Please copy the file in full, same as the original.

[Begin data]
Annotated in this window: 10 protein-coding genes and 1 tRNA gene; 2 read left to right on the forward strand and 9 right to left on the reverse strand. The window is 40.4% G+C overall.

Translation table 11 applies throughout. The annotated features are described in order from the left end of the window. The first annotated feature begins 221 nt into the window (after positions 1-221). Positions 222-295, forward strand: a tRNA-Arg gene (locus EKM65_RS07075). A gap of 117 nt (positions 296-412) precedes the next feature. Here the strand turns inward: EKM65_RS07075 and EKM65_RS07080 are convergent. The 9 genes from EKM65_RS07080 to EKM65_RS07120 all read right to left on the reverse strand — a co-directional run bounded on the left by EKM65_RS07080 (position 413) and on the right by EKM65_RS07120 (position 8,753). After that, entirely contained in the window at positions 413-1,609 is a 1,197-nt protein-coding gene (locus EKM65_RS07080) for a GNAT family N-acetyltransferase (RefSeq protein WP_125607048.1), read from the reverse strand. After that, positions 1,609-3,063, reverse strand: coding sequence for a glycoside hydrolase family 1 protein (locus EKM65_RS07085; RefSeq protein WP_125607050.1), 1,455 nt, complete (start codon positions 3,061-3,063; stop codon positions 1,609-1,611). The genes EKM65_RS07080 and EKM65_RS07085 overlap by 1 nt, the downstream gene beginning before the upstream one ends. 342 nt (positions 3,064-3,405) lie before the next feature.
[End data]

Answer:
Annotated in this window: 10 protein-coding genes and 1 tRNA gene; 2 read left to right on the forward strand and 9 right to left on the reverse strand. The window is 40.4% G+C overall.

Translation table 11 applies throughout. The annotated features are described in order from the left end of the window. The first annotated feature begins 221 nt into the window (after positions 1-221). Positions 222-295, forward strand: a tRNA-Arg gene (locus EKM65_RS07075). A gap of 117 nt (positions 296-412) precedes the next feature. Here the strand turns inward: EKM65_RS07075 and EKM65_RS07080 are convergent. The 9 genes from EKM65_RS07080 to EKM65_RS07120 all read right to left on the reverse strand — a co-directional run bounded on the left by EKM65_RS07080 (position 413) and on the right by EKM65_RS07120 (position 8,753). After that, entirely contained in the window at positions 413-1,609 is a 1,197-nt protein-coding gene (locus EKM65_RS07080) for a GNAT family N-acetyltransferase (RefSeq protein WP_125607048.1), read from the reverse strand. After that, positions 1,609-3,063, reverse strand: coding sequence for a glycoside hydrolase family 1 protein (locus EKM65_RS07085; RefSeq protein WP_125607050.1), 1,455 nt, complete (start codon positions 3,061-3,063; stop codon positions 1,609-1,611). The genes EKM65_RS07080 and EKM65_RS07085 overlap by 1 nt, the downstream gene beginning before the upstream one ends. 342 nt (positions 3,064-3,405) lie before the next feature.